Monday, August 09, 2010

Heading south on I-10

The Superdome as viewed from Thalia Street, New Orleans.

I went to Baton Rouge today.  I like that Baton Rouge means "red stick" in French.  Aside from memorizing it as Louisiana's capital I've known much about it.  I spent three hours there and I can't say I learned much.

The Louisiana Capital Building is a concrete, art deco skyscraper that is the tallest building in town.  That doesn't speak well for the economy.  Neither did the abandoned storefronts in the city's center.  I wasn't in New Orleans anymore.  I knew that already.

I drive a very small motorcycle.  I hate to take the highway.  I had business in Baton Rouge though so I took the highway, a straight shot through swampland with nothing to look at but bayou and cypress trees until I go to Baton Rouge.  Not much to look at there either.

I've got nothing against "Bat Rue" as those in the know like to call it.  I had no trouble parking and no traffic and it was easy to navigate.  The streets were a lot smoother and emptier than those in New Orleans.  Heck, it felt like a ghost town abandoned to all but bureaucrats, bless their souls.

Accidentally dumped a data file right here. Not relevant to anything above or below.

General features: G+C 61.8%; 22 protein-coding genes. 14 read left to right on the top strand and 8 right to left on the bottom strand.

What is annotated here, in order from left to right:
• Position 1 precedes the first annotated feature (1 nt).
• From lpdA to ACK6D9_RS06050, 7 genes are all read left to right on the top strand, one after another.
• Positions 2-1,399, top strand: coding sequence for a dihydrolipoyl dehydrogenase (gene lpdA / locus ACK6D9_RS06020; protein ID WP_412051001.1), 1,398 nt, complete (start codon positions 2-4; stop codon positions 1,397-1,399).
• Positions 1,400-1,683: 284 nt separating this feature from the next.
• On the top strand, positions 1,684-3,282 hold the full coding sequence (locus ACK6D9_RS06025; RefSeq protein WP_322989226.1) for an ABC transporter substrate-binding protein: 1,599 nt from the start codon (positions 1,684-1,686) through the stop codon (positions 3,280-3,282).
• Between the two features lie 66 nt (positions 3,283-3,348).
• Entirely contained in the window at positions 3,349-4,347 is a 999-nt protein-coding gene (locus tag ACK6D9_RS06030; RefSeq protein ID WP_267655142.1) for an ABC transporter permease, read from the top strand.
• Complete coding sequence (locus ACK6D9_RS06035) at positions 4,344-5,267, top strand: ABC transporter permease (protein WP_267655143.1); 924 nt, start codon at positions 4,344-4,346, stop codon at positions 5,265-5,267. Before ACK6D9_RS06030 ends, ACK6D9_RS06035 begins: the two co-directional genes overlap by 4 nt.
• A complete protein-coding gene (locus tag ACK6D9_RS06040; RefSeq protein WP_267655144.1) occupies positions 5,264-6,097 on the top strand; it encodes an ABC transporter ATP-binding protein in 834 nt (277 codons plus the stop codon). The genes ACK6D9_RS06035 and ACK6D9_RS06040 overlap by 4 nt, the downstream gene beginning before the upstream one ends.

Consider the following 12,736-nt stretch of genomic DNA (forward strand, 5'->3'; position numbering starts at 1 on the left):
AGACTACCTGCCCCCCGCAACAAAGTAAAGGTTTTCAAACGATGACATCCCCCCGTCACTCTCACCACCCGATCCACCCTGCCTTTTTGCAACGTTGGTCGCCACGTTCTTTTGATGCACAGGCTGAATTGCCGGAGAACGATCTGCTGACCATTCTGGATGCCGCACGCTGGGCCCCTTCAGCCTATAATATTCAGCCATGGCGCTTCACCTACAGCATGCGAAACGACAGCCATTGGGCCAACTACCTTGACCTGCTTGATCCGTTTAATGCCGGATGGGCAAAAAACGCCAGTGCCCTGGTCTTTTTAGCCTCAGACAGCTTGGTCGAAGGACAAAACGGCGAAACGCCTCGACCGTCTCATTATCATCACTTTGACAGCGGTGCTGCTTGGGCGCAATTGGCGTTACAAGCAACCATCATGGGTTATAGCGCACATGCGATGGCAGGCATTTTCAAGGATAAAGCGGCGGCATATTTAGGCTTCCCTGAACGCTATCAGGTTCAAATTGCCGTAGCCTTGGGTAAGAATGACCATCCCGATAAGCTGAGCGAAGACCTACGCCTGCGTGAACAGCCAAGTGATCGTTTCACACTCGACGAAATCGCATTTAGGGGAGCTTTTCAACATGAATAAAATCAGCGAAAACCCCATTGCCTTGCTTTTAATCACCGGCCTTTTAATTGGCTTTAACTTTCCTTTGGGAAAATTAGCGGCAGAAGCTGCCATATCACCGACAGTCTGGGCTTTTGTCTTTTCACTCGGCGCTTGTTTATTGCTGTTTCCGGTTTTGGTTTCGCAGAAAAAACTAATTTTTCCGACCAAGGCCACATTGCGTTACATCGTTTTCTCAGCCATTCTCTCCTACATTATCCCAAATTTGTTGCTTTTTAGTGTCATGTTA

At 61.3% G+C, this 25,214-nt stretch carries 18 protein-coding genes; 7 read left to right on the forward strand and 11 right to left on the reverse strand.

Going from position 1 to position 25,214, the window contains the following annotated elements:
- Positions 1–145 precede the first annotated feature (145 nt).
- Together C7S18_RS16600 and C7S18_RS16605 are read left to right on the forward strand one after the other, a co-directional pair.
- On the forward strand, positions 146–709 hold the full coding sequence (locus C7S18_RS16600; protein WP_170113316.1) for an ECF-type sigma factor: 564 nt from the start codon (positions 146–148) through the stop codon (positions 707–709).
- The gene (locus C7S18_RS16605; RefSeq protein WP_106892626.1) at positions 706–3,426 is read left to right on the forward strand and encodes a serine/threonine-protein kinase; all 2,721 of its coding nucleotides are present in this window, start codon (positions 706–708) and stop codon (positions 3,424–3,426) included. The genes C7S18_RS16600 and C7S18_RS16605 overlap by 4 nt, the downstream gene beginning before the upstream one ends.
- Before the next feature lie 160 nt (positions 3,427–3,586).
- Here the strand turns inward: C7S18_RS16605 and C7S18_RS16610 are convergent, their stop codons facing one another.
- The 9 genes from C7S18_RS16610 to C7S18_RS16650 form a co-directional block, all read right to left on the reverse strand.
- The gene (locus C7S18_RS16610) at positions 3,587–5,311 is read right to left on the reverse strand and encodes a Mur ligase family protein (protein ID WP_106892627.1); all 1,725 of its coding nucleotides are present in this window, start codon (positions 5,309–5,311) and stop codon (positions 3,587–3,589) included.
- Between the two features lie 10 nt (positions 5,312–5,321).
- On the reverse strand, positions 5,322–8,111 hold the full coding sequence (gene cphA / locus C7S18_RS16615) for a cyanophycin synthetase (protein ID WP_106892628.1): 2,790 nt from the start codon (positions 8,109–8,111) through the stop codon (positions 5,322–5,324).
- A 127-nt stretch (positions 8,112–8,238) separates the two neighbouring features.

On the way homewards, I crossed the St. Charles Parish line and there, on the furthest shore of Lake Pontchartrain, I saw, off in the distance, far away past a flat landscape of flat water and flat grasslands and a few stubby trees, New Orleans Central Business District silhouette; skyscrapers cut hazy, blue profiles where the atmosphere converged with whatever water and vegetable much is at sea level.  I thought, "That's where I live!" and I leaned down over the gas tank to reduce my wind resistance.  The motorcycle picked up five mph, ten, fifteen.  I couldn't get there fast enough.

Before I knew it, I was in familiar territory.  I was home.  I tootled down Tulane Avenue to and fro.  I took a right, I hung a left, I hung on through stop signs and travelled all the way to Gen. Pershing Street.  I noodled around a few blocks, crisscrossed, doubled back, rattled my equipment over potholes and around traffic cones.  Yes, home.  New Orleans, not Baton Rouge.

I was in Louisiana all day but home is where the heart is.

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